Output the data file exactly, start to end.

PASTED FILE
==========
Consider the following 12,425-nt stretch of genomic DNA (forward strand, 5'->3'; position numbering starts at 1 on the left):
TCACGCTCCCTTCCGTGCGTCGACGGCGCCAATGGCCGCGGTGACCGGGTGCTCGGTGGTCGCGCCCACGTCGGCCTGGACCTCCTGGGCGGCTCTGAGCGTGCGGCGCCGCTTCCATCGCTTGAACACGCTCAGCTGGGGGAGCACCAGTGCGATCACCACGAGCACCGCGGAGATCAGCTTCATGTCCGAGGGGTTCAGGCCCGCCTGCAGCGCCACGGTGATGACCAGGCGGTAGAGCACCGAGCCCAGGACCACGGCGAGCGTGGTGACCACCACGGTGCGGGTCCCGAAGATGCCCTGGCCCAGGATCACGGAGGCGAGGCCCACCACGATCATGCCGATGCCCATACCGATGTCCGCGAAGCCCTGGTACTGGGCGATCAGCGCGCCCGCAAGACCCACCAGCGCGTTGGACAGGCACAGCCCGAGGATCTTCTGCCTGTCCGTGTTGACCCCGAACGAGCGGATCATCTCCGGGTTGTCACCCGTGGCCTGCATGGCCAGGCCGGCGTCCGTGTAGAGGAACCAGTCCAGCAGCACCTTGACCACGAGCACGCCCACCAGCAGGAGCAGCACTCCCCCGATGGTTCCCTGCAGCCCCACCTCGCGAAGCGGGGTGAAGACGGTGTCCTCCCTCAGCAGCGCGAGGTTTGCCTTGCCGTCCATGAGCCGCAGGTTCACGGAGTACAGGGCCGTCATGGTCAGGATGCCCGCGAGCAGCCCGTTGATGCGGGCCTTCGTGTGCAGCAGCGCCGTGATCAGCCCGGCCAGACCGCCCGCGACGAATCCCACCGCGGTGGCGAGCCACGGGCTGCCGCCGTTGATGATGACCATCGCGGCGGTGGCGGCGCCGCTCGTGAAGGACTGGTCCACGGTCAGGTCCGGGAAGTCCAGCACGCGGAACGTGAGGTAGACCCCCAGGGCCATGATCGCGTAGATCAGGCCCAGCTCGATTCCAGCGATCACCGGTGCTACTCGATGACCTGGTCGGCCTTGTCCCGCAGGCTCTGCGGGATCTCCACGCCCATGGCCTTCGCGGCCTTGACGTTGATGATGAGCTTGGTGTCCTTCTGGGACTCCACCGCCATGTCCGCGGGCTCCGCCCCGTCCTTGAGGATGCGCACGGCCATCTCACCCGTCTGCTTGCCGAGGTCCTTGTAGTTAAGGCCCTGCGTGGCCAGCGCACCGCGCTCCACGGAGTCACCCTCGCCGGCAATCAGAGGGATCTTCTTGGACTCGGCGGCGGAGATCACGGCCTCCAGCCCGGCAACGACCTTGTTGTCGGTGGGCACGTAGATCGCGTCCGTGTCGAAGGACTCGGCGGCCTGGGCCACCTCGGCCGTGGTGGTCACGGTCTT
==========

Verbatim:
Consider the following 12,425-nt stretch of genomic DNA (forward strand, 5'->3'; position numbering starts at 1 on the left):
TCACGCTCCCTTCCGTGCGTCGACGGCGCCAATGGCCGCGGTGACCGGGTGCTCGGTGGTCGCGCCCACGTCGGCCTGGACCTCCTGGGCGGCTCTGAGCGTGCGGCGCCGCTTCCATCGCTTGAACACGCTCAGCTGGGGGAGCACCAGTGCGATCACCACGAGCACCGCGGAGATCAGCTTCATGTCCGAGGGGTTCAGGCCCGCCTGCAGCGCCACGGTGATGACCAGGCGGTAGAGCACCGAGCCCAGGACCACGGCGAGCGTGGTGACCACCACGGTGCGGGTCCCGAAGATGCCCTGGCCCAGGATCACGGAGGCGAGGCCCACCACGATCATGCCGATGCCCATACCGATGTCCGCGAAGCCCTGGTACTGGGCGATCAGCGCGCCCGCAAGACCCACCAGCGCGTTGGACAGGCACAGCCCGAGGATCTTCTGCCTGTCCGTGTTGACCCCGAACGAGCGGATCATCTCCGGGTTGTCACCCGTGGCCTGCATGGCCAGGCCGGCGTCCGTGTAGAGGAACCAGTCCAGCAGCACCTTGACCACGAGCACGCCCACCAGCAGGAGCAGCACTCCCCCGATGGTTCCCTGCAGCCCCACCTCGCGAAGCGGGGTGAAGACGGTGTCCTCCCTCAGCAGCGCGAGGTTTGCCTTGCCGTCCATGAGCCGCAGGTTCACGGAGTACAGGGCCGTCATGGTCAGGATGCCCGCGAGCAGCCCGTTGATGCGGGCCTTCGTGTGCAGCAGCGCCGTGATCAGCCCGGCCAGACCGCCCGCGACGAATCCCACCGCGGTGGCGAGCCACGGGCTGCCGCCGTTGATGATGACCATCGCGGCGGTGGCGGCGCCGCTCGTGAAGGACTGGTCCACGGTCAGGTCCGGGAAGTCCAGCACGCGGAACGTGAGGTAGACCCCCAGGGCCATGATCGCGTAGATCAGGCCCAGCTCGATTCCAGCGATCACCGGTGCTACTCGATGACCTGGTCGGCCTTGTCCCGCAGGCTCTGCGGGATCTCCACGCCCATGGCCTTCGCGGCCTTGACGTTGATGATGAGCTTGGTGTCCTTCTGGGACTCCACCGCCATGTCCGCGGGCTCCGCCCCGTCCTTGAGGATGCGCACGGCCATCTCACCCGTCTGCTTGCCGAGGTCCTTGTAGTTAAGGCCCTGCGTGGCCAGCGCACCGCGCTCCACGGAGTCACCCTCGCCGGCAATCAGAGGGATCTTCTTGGACTCGGCGGCGGAGATCACGGCCTCCAGCCCGGCAACGACCTTGTTGTCGGTGGGCACGTAGATCGCGTCCGTGTCGAAGGACTCGGCGGCCTGGGCCACCTCGGCCGTGGTGGTCACGGTCTT